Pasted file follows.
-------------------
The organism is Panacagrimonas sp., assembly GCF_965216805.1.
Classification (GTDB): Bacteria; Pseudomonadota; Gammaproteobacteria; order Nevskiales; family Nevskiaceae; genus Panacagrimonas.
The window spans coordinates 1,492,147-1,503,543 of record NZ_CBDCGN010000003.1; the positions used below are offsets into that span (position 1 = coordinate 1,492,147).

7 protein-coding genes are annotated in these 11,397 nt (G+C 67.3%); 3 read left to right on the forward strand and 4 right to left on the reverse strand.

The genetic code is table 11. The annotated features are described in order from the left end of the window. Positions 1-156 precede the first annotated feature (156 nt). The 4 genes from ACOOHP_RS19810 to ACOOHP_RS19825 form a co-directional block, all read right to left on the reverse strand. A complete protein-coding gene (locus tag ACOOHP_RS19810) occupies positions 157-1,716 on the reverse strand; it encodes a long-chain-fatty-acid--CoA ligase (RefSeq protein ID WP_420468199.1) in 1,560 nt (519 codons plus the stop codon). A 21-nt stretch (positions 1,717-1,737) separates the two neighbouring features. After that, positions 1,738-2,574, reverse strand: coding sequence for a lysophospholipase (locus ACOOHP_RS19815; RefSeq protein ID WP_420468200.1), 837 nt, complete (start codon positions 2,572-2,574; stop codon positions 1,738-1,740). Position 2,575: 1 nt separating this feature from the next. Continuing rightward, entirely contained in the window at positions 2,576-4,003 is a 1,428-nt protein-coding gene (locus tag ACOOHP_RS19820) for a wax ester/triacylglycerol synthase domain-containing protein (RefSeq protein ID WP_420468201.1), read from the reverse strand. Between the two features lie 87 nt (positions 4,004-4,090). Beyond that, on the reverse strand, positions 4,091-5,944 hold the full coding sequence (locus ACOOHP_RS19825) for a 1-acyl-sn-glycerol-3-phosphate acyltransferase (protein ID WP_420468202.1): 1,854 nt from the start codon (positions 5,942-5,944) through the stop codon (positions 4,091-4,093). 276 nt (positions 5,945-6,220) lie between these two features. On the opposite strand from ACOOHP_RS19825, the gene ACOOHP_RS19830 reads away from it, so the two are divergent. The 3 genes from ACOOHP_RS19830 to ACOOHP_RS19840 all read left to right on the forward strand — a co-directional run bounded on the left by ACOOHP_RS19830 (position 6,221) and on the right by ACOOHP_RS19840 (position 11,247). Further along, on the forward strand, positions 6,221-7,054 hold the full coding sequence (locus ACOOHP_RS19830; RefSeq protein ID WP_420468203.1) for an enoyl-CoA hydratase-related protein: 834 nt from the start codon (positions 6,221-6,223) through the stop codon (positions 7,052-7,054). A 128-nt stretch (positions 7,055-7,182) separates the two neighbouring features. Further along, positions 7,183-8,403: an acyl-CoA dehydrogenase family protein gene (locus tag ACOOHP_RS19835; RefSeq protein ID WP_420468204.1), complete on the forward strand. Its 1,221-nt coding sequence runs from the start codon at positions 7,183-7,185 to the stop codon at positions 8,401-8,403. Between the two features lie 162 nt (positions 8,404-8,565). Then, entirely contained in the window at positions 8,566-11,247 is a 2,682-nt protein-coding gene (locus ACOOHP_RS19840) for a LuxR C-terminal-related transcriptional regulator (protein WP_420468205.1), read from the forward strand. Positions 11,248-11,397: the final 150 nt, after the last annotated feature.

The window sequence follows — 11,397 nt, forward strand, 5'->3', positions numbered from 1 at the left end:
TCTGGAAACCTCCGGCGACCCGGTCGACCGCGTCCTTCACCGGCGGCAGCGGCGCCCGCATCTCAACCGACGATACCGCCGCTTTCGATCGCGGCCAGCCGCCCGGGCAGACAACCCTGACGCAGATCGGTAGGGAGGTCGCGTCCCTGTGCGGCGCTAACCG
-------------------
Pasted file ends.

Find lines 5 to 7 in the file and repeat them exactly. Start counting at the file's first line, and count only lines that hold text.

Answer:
The genetic code is table 11. The annotated features are described in order from the left end of the window. Positions 1-156 precede the first annotated feature (156 nt). The 4 genes from ACOOHP_RS19810 to ACOOHP_RS19825 form a co-directional block, all read right to left on the reverse strand. A complete protein-coding gene (locus tag ACOOHP_RS19810) occupies positions 157-1,716 on the reverse strand; it encodes a long-chain-fatty-acid--CoA ligase (RefSeq protein ID WP_420468199.1) in 1,560 nt (519 codons plus the stop codon). A 21-nt stretch (positions 1,717-1,737) separates the two neighbouring features. After that, positions 1,738-2,574, reverse strand: coding sequence for a lysophospholipase (locus ACOOHP_RS19815; RefSeq protein ID WP_420468200.1), 837 nt, complete (start codon positions 2,572-2,574; stop codon positions 1,738-1,740). Position 2,575: 1 nt separating this feature from the next. Continuing rightward, entirely contained in the window at positions 2,576-4,003 is a 1,428-nt protein-coding gene (locus tag ACOOHP_RS19820) for a wax ester/triacylglycerol synthase domain-containing protein (RefSeq protein ID WP_420468201.1), read from the reverse strand. Between the two features lie 87 nt (positions 4,004-4,090). Beyond that, on the reverse strand, positions 4,091-5,944 hold the full coding sequence (locus ACOOHP_RS19825) for a 1-acyl-sn-glycerol-3-phosphate acyltransferase (protein ID WP_420468202.1): 1,854 nt from the start codon (positions 5,942-5,944) through the stop codon (positions 4,091-4,093). 276 nt (positions 5,945-6,220) lie between these two features. On the opposite strand from ACOOHP_RS19825, the gene ACOOHP_RS19830 reads away from it, so the two are divergent. The 3 genes from ACOOHP_RS19830 to ACOOHP_RS19840 all read left to right on the forward strand — a co-directional run bounded on the left by ACOOHP_RS19830 (position 6,221) and on the right by ACOOHP_RS19840 (position 11,247). Further along, on the forward strand, positions 6,221-7,054 hold the full coding sequence (locus ACOOHP_RS19830; RefSeq protein ID WP_420468203.1) for an enoyl-CoA hydratase-related protein: 834 nt from the start codon (positions 6,221-6,223) through the stop codon (positions 7,052-7,054). A 128-nt stretch (positions 7,055-7,182) separates the two neighbouring features. Further along, positions 7,183-8,403: an acyl-CoA dehydrogenase family protein gene (locus tag ACOOHP_RS19835; RefSeq protein ID WP_420468204.1), complete on the forward strand. Its 1,221-nt coding sequence runs from the start codon at positions 7,183-7,185 to the stop codon at positions 8,401-8,403. Between the two features lie 162 nt (positions 8,404-8,565). Then, entirely contained in the window at positions 8,566-11,247 is a 2,682-nt protein-coding gene (locus ACOOHP_RS19840) for a LuxR C-terminal-related transcriptional regulator (protein WP_420468205.1), read from the forward strand. Positions 11,248-11,397: the final 150 nt, after the last annotated feature.

The window sequence follows — 11,397 nt, forward strand, 5'->3', positions numbered from 1 at the left end:
TCTGGAAACCTCCGGCGACCCGGTCGACCGCGTCCTTCACCGGCGGCAGCGGCGCCCGCATCTCAACCGACGATACCGCCGCTTTCGATCGCGGCCAGCCGCCCGGGCAGACAACCCTGACGCAGATCGGTAGGGAGGTCGCGTCCCTGTGCGGCGCTAACCG